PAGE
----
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Red Herrings and Club-Convergence: Lessons from Macroecology for Modelling Regional Growth

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  • Roger Bivand

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Abstract

Ecologists are often interested in studying the relationship between species and the environment, and between changes in the environment and changes in species occurrence. They consider that the spatial scales of the data generating processes for both the environmental and species variables matter, and that observed spatial dependence may be a 'red herring', because the process scales of variables have not been captured appropriately. In studying regional growth, one is often obliged to use administrative entities that may not correspond to the scales of data generating processes. The paper will review the red herring controversy in macroecology, and relate it to the discovery of spatial regimes in connection with the club-convergence hypothesis.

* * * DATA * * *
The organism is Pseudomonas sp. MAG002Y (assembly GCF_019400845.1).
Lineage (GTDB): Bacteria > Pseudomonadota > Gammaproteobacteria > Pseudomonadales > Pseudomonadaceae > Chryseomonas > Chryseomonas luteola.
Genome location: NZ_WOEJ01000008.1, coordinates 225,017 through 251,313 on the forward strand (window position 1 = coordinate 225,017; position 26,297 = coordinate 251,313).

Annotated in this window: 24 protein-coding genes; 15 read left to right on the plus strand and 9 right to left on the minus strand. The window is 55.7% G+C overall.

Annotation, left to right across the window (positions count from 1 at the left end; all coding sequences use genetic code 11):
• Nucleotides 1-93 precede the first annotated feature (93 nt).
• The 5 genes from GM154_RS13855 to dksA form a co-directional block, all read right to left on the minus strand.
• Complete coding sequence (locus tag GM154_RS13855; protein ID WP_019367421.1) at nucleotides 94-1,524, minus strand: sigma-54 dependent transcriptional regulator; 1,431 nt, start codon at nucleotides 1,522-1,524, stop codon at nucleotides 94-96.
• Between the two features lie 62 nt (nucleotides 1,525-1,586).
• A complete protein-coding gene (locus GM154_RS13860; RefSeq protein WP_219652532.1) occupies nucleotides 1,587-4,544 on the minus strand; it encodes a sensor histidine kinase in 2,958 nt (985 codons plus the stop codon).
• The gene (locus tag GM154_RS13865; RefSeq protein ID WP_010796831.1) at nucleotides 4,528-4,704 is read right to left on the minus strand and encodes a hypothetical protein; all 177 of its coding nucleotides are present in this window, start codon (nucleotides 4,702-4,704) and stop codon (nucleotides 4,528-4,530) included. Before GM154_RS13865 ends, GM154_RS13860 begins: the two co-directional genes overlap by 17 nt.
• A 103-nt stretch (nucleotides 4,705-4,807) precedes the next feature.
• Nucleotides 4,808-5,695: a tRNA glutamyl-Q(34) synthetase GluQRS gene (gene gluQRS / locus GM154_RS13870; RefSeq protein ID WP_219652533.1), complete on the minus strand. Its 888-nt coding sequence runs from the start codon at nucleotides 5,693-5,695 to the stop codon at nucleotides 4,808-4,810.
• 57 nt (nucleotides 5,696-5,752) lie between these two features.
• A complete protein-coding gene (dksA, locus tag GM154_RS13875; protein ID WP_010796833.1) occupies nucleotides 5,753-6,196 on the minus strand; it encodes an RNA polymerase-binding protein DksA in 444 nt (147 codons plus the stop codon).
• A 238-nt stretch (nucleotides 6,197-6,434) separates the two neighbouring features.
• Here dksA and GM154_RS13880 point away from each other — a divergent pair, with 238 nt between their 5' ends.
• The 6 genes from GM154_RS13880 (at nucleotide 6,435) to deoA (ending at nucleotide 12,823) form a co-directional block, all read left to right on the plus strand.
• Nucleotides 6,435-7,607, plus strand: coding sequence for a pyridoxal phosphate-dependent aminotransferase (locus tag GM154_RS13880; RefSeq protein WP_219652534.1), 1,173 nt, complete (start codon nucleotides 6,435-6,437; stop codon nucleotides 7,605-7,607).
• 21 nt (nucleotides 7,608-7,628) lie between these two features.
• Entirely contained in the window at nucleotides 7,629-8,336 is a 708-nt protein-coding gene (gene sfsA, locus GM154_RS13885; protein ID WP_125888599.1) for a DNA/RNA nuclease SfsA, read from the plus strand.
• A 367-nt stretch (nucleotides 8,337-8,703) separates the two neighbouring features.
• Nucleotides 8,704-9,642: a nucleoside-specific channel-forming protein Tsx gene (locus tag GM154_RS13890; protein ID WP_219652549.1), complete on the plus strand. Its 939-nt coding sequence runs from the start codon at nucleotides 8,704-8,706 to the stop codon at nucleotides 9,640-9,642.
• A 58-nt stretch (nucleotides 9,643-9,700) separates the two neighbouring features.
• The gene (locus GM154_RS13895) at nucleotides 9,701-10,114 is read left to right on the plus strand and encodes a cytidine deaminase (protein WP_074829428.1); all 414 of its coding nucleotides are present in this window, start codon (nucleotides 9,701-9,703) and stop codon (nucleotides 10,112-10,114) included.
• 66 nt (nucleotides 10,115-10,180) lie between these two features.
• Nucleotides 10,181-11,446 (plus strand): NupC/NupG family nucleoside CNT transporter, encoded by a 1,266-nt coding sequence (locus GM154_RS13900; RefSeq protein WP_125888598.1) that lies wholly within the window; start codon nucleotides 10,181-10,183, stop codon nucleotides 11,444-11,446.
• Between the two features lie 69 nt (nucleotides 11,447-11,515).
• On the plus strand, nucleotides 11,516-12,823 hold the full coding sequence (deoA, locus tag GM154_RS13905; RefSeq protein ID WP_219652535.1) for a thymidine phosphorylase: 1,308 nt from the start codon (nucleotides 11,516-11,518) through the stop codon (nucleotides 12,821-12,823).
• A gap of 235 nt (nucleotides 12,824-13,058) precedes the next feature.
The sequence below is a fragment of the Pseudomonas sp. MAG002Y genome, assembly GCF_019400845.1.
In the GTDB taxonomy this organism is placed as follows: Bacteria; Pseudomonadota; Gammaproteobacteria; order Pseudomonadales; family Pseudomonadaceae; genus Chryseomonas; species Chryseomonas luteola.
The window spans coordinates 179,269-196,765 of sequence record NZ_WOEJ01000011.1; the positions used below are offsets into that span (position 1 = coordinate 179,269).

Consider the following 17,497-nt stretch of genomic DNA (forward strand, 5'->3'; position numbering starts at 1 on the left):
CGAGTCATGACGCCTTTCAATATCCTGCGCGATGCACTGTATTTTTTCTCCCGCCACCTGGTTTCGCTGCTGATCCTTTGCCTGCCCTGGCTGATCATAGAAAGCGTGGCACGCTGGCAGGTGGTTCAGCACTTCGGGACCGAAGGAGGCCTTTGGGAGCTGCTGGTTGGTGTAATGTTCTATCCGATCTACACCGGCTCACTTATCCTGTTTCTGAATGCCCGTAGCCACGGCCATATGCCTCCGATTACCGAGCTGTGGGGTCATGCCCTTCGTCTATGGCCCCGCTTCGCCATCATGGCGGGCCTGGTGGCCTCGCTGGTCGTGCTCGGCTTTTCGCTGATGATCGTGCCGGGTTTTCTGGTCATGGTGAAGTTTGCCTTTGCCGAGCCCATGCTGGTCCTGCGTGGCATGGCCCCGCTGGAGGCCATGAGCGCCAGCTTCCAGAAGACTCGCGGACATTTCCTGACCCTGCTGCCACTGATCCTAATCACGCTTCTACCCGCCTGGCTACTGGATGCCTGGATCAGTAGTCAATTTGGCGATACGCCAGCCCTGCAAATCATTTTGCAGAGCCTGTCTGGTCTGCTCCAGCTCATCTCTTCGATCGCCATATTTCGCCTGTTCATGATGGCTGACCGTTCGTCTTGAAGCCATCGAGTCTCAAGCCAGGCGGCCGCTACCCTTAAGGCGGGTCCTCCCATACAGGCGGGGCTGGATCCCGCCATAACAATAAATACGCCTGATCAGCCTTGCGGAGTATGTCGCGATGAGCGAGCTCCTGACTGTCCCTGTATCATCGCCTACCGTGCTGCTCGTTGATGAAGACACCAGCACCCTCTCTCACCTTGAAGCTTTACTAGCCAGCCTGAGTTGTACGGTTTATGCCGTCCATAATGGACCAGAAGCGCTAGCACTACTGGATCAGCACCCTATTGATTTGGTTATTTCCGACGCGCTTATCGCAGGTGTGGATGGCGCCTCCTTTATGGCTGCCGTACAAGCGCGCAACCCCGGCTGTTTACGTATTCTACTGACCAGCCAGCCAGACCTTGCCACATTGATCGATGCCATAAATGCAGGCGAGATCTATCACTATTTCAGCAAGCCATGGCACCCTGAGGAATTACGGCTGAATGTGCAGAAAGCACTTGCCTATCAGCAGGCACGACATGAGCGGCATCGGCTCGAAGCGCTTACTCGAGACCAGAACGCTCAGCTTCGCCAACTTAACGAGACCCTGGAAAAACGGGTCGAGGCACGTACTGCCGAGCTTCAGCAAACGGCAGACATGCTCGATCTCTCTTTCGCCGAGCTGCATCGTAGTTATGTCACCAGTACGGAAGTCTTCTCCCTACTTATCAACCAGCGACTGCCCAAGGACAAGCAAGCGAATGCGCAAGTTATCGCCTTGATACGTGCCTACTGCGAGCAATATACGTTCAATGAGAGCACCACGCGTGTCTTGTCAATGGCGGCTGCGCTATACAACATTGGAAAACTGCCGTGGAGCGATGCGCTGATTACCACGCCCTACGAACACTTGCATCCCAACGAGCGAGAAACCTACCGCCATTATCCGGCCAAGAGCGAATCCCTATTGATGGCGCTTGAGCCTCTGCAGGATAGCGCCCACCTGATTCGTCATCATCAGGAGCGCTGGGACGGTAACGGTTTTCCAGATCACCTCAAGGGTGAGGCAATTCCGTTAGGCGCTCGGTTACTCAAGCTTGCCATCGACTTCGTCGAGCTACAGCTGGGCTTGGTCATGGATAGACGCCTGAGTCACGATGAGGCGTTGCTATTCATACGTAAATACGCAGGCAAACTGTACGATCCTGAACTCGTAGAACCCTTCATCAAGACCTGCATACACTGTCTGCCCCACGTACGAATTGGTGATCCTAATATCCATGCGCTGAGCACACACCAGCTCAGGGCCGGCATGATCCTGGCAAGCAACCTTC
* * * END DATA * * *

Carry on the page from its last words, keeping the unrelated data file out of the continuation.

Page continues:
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  • Roger Bivand, 2011. "Red Herrings and Club-Convergence: Lessons from Macroecology for Modelling Regional Growth," ERSA conference papers ersa10p482, European Regional Science Association.
  • Handle: RePEc:wiw:wiwrsa:ersa10p482
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